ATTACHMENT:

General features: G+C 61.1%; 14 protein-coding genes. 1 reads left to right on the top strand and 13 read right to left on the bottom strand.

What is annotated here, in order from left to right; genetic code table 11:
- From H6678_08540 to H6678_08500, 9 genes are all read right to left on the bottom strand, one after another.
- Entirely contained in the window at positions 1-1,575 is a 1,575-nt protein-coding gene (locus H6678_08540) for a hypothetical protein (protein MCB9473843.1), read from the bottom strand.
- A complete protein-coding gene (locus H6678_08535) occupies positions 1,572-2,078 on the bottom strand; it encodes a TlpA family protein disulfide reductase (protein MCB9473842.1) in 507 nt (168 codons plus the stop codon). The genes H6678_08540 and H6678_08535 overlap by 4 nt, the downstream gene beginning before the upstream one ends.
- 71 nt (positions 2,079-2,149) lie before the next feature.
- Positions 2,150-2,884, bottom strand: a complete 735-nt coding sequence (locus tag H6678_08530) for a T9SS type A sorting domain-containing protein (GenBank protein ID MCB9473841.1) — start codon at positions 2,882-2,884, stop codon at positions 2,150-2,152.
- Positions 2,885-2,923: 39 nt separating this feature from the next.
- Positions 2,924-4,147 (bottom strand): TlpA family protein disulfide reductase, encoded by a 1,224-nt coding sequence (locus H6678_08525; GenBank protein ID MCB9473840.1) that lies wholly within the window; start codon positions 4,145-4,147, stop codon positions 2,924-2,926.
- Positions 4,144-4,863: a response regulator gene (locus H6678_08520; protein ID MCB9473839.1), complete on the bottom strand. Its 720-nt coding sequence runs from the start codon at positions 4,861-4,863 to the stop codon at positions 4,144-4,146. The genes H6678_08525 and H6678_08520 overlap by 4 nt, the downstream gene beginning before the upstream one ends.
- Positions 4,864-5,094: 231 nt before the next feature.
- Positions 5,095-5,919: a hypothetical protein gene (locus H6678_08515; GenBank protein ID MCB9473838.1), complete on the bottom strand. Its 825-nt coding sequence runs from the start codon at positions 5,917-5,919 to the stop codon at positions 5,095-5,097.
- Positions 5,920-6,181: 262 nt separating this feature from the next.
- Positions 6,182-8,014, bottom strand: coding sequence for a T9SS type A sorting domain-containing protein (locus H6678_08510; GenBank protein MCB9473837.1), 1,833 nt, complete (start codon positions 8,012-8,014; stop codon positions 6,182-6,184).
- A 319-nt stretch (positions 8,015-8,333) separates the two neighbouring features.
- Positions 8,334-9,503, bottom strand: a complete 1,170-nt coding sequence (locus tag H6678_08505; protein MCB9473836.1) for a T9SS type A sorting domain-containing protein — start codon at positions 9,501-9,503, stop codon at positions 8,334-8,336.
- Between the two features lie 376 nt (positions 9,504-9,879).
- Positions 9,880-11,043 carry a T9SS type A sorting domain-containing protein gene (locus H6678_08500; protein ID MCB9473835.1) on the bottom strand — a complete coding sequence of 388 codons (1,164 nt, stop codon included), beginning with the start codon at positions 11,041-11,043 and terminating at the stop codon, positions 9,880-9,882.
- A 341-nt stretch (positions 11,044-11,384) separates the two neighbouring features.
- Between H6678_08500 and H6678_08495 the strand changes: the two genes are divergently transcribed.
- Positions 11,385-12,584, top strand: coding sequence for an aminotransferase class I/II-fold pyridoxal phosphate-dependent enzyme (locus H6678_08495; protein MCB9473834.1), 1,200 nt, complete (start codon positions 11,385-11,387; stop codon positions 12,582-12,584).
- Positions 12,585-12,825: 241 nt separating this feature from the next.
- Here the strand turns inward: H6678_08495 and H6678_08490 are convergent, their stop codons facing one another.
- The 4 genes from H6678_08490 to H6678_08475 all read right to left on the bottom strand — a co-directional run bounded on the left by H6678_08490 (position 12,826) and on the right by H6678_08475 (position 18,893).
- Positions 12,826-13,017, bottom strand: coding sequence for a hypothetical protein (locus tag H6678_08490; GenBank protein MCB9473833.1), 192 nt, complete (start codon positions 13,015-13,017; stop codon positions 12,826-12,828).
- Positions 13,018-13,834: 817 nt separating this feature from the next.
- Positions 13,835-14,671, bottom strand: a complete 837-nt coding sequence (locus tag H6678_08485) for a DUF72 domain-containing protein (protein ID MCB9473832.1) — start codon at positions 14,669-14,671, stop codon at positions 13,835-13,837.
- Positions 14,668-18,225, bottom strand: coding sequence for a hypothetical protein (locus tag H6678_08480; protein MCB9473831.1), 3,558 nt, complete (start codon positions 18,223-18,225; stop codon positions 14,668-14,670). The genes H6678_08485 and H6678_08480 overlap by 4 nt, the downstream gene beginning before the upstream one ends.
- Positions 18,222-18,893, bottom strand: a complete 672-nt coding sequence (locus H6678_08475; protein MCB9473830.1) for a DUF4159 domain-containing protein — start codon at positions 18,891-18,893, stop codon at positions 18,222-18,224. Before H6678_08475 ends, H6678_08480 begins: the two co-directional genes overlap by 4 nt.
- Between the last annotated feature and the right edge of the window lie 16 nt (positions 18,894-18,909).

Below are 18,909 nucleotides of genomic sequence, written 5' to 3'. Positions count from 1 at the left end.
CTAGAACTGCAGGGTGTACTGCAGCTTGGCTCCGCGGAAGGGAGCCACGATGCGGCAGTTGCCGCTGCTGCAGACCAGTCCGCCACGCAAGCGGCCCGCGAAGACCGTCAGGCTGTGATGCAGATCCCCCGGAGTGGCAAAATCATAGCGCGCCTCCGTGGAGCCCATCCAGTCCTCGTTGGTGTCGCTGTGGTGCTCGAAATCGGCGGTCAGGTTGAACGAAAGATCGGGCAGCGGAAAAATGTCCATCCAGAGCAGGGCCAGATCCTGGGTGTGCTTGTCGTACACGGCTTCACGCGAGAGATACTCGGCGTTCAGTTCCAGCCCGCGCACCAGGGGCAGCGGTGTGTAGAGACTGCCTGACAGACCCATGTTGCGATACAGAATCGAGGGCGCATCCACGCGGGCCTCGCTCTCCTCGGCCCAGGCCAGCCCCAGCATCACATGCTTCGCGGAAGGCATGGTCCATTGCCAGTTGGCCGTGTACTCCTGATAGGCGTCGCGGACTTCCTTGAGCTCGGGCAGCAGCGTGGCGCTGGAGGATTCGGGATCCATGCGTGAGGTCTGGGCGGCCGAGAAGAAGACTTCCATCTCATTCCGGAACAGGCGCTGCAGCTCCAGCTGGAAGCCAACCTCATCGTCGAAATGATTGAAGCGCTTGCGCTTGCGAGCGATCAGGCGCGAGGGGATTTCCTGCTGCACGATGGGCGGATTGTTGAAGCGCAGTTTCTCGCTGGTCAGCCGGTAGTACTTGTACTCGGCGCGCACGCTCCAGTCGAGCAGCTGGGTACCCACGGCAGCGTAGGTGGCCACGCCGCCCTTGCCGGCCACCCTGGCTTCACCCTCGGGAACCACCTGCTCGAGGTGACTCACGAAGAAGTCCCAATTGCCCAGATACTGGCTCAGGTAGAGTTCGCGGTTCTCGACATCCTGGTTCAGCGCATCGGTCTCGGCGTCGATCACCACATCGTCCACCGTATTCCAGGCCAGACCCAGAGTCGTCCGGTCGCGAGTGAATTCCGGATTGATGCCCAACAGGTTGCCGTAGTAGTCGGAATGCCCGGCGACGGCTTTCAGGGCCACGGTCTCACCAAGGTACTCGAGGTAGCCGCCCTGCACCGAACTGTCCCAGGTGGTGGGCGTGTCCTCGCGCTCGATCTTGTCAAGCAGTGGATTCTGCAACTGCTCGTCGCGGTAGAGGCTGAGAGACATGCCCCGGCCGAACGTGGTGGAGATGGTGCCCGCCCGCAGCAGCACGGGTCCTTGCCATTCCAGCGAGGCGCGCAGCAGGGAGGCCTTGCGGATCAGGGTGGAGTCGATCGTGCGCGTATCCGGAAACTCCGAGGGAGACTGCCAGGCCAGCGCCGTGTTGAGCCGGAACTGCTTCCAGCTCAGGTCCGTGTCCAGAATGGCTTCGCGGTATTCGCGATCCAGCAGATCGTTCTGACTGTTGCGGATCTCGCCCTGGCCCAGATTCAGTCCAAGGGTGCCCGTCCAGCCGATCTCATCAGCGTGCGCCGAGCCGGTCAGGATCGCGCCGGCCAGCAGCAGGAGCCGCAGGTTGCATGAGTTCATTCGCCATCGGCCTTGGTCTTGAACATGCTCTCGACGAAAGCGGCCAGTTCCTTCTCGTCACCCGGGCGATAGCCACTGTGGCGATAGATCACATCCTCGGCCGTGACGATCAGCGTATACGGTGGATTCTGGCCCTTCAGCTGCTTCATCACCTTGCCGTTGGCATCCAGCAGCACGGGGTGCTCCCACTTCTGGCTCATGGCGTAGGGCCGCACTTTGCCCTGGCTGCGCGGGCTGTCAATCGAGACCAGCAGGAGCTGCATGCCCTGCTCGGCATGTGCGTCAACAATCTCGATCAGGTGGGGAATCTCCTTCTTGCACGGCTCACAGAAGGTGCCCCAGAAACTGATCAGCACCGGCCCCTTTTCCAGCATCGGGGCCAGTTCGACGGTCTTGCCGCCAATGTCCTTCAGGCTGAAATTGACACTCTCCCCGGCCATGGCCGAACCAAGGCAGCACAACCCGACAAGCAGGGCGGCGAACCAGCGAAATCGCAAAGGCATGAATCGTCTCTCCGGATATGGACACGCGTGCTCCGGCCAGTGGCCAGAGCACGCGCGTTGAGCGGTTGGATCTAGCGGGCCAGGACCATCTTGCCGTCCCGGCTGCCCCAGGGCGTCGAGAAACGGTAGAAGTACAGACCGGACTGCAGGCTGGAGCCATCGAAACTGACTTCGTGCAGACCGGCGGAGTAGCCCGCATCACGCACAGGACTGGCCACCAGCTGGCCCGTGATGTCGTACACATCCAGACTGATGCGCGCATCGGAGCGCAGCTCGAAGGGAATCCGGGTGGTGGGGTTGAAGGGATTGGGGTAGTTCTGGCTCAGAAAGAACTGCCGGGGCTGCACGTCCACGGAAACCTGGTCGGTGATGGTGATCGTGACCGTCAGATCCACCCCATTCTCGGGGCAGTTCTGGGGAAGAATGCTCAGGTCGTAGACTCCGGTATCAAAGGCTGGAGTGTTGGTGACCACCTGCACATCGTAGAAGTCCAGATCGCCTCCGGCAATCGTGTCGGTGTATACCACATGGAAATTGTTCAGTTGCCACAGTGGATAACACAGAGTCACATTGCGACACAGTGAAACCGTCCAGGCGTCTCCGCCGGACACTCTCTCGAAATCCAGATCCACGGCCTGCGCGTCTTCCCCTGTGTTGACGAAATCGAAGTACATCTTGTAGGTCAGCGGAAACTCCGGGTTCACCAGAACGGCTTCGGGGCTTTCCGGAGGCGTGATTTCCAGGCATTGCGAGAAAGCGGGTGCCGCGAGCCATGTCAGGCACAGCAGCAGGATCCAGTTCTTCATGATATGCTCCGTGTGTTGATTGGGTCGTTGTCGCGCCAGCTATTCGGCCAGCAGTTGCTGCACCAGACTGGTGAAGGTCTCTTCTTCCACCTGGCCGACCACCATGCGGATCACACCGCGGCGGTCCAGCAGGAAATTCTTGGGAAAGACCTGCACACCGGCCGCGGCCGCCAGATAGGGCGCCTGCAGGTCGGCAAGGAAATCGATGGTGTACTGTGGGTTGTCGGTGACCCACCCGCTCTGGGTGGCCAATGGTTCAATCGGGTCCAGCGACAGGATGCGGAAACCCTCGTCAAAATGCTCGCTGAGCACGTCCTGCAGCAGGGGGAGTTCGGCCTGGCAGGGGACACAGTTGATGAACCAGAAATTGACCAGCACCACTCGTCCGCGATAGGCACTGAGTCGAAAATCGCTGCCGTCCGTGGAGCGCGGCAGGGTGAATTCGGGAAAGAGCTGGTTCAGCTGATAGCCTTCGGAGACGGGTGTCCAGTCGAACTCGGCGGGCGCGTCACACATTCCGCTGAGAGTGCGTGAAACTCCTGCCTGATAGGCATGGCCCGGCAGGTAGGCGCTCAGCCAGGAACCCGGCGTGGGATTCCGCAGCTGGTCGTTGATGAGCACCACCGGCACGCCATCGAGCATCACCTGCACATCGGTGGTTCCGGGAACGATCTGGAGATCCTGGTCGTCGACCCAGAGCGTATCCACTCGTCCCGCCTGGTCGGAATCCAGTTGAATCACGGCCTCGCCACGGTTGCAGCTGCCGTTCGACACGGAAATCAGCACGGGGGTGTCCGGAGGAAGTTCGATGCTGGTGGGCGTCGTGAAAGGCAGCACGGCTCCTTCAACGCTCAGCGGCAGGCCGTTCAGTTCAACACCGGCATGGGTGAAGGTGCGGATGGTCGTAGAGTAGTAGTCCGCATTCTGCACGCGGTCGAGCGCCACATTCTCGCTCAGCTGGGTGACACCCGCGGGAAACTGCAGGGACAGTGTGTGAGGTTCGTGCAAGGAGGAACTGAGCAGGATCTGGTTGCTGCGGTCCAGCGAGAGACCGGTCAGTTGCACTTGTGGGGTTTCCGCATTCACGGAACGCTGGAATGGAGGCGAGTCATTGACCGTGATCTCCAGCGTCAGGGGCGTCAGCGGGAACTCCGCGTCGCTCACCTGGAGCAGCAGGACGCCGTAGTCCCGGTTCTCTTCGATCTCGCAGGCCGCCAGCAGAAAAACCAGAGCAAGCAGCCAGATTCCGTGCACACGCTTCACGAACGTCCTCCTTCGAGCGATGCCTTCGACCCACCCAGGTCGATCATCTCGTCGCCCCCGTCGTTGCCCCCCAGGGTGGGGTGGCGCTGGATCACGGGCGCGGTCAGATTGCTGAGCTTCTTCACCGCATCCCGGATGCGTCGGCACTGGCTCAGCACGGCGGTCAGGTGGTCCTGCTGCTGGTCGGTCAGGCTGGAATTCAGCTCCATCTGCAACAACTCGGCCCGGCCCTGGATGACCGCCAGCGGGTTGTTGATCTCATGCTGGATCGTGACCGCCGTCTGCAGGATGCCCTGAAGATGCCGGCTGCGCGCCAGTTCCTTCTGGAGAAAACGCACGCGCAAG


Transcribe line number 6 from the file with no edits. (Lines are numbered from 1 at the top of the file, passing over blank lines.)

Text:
- 71 nt (positions 2,079-2,149) lie before the next feature.